Frost-Protected Monolithic Slab w/ 2-in. Foam

Foundations, Floors, and Walls Are Critical Green Connections

Air sealing is imperative. The connection between concrete foundations and wood framing is a place prone to air leaks and moisture problems. Wood is often warped, and concrete is rarely flat. There are at least three places for air to leak in and probably a lot more. Leaky connections can mean energy, moisture, comfort, and IAQIndoor air quality. Healthfulness of an interior environment; IAQ is affected by such factors as moisture and mold, emissions of volatile organic compounds from paints and finishes, formaldehyde emissions from cabinets, and ventilation effectiveness. problems. Extending the wall sheathingMaterial, usually plywood or oriented strand board (OSB), but sometimes wooden boards, installed on the exterior of wall studs, rafters, or roof trusses; siding or roofing installed on the sheathing—sometimes over strapping to create a rainscreen. past these connections is a good first step whenever practical. Caulks, adhesives, spray foam, and gaskets can seal them up tightly.

Keep water at bay

Unless you live in the desert, the ground is always wet; and that ground water is always pushing its way in. Footing drains can carry away bulk groundwater, but foundations also have to disrupt capillarity. Water in the soil will wick all the way up to the roof framing if you let it. CapillaryForces that lift water or pull it through porous materials, such as concrete. The tendency of a material to wick water due to the surface tension of the water molecules. breaks such as brush-on damp-proofing, sill sealer, and rigid insulation block this process. A foundation is a bad place to cut corners because problems are expensive and complicated to fix after a house is finished.

Monolithic slabs are fast and economical

Not only do slabs eliminate the need for floor framing, but they also reduce the excavation and concrete needed for a crawl space or basement. And concrete slabs can be used as the finished floor. Monolithic slabs are great choices in any climate, but not any lot—relatively level lots are needed.

Insulated slabs improve comfort. Install a continuous layer of rigid foam insulation around the slab, except in hot climates or in termite-infested areas where local codes may prohibit the practice. The insulation buffers the slab from outdoor temperature swings, keeps the slab warm and dry, and lowers energy bills.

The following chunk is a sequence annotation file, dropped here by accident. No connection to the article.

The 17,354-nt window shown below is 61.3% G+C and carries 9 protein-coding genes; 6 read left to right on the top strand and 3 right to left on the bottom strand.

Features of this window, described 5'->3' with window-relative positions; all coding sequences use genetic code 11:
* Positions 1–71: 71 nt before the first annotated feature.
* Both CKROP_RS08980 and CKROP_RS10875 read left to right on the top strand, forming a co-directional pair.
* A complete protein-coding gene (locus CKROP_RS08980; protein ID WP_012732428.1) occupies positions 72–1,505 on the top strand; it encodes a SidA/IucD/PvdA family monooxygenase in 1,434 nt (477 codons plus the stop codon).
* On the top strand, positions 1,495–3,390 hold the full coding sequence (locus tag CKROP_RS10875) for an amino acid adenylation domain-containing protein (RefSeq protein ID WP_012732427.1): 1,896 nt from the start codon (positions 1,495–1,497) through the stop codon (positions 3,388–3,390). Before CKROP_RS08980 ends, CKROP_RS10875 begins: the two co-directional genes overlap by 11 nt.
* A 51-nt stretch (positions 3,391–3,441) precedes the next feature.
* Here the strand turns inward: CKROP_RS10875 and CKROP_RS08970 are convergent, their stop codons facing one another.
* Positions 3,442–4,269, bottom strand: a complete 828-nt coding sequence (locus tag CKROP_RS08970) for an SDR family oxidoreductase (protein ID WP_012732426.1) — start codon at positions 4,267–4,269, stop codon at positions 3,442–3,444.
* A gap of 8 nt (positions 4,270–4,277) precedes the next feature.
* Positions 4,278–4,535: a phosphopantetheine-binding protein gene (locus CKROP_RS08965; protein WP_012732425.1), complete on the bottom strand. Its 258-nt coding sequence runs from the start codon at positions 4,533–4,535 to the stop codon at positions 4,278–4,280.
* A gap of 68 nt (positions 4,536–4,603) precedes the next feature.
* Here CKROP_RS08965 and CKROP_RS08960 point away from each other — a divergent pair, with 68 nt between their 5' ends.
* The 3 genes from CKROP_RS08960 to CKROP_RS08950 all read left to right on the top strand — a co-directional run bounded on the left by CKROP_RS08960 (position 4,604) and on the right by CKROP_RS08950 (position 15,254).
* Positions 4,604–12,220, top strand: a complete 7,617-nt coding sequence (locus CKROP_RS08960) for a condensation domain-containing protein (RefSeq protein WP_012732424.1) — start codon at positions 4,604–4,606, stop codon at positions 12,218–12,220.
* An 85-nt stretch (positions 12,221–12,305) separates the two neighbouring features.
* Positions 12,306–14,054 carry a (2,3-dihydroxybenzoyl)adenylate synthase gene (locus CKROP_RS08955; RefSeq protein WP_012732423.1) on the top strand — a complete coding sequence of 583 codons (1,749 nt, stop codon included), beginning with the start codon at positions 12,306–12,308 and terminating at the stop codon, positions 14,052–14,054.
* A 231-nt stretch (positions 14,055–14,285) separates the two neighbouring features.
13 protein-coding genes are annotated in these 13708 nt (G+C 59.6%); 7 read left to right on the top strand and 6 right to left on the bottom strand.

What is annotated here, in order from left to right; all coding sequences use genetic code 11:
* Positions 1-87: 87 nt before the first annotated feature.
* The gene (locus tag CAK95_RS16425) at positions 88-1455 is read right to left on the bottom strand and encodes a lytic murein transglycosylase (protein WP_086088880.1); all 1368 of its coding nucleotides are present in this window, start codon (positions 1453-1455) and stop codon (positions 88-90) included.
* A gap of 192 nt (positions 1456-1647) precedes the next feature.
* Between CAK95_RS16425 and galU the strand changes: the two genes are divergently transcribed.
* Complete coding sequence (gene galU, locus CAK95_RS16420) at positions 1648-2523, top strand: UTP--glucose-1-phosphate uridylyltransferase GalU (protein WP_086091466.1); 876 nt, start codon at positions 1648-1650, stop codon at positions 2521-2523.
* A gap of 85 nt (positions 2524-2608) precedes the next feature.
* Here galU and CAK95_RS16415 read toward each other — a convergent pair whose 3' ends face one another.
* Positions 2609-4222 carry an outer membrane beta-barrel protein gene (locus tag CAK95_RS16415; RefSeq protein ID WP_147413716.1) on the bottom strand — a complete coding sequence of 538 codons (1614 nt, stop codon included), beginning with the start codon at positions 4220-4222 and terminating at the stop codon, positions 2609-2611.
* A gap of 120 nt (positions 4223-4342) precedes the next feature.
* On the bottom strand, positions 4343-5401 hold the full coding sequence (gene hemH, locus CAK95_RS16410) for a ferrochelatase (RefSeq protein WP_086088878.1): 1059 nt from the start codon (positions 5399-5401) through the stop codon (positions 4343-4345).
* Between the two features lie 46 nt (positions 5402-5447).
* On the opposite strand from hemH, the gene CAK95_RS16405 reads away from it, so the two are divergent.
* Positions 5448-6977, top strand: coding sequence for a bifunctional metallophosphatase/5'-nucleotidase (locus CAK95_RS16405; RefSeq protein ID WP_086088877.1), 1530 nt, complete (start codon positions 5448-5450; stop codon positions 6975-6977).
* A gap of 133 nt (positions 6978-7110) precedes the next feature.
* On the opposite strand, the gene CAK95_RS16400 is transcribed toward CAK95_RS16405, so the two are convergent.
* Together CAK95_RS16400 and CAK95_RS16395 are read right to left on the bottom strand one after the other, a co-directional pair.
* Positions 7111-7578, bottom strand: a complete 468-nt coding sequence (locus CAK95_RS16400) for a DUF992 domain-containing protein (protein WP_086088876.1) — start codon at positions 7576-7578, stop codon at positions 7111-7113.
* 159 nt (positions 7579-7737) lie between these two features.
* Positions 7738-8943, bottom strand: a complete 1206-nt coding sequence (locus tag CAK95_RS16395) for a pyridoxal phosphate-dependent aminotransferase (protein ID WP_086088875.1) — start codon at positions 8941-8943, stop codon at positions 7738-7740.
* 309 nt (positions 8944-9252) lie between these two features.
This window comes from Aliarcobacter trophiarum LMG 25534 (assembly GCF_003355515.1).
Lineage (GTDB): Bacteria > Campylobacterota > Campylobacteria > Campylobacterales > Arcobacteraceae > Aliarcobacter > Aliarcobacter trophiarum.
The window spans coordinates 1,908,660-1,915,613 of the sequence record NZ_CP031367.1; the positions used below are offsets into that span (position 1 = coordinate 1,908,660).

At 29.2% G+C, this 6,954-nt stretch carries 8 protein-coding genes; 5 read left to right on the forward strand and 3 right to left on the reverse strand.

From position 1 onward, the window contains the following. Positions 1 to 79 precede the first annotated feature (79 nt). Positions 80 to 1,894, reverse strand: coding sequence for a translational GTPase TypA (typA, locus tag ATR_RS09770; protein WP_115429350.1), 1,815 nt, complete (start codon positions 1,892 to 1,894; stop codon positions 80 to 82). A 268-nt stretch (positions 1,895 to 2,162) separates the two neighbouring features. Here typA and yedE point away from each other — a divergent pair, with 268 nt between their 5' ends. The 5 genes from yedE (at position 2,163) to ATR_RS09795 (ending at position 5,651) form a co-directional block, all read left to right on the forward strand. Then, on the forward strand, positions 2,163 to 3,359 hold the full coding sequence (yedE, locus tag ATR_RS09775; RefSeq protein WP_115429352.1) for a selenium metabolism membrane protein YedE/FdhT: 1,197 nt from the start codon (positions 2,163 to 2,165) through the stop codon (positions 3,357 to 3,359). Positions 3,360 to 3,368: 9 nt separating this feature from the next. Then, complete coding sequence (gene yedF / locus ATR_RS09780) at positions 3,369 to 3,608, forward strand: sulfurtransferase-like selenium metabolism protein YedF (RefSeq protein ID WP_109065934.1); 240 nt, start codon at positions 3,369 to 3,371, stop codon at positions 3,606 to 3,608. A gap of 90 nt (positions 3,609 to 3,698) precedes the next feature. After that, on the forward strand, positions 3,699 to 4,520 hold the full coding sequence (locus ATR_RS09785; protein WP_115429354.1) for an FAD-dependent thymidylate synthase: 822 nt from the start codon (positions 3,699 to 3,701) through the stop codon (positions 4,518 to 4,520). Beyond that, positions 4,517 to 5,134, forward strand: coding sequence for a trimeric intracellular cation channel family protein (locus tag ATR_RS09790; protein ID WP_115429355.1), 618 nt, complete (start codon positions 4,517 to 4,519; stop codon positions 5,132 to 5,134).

Learn more in the Green Building Encyclopedia

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Nov 23, 2016 6:36 PM ET

No underslab insulation?
by Kenneth Gartner

In a regime which has to meet an aggressive HERS rating (like Massachusetts), I think that one might find there is insufficient thermal decoupling with the main slab, no?

The diagram shows 4 foot of skirt foam, which suggests there is a concern about frost-protection in a seriously cold climate (and one less likely to be concerned about termites right now, one would think). Brrrr. Underslab foam would help meet the Energy Code guidelines and save heating costs and certainly worth a recommendation, albeit at increased cost. Was underslab insulation removed from the diagram because it was deemed unnecessary or because there is some particular negative associated with it in your scenario? I am curious. Also since much of the heat is lost around the perimeter, wouldn't having an extra inch (~R15) at the slab edge provide an affordable advantage worth pursuing in that climate?

Assuming that 'climate change' might broaden the range of termites during the next 3-5 decades, it seems it would be prudent to defend against them even in areas that are currently outside the termite range. I am thinking that adding a second, J-shaped, metal flashing (upside down over the exterior slab wall foam) immediately butted up to the current rain flashing with the drip edge and adhered to the concrete with silicone or similar terminate-unfavorable boundary. It seems a cheap insurance.

I have seen variations of this diagram* and still I have not been able to figure out at what point the 6 mil poly is cut on the outer edge -- 4-6 inches up from the bottom of the grade beam? That is assuming the external wall is dampproofed/waterproofed above that point (and the foam adhered directly to that damp-proofed wall via some kind of mastic or maybe screws), though not shown in the diagram.

* -

Best, Ken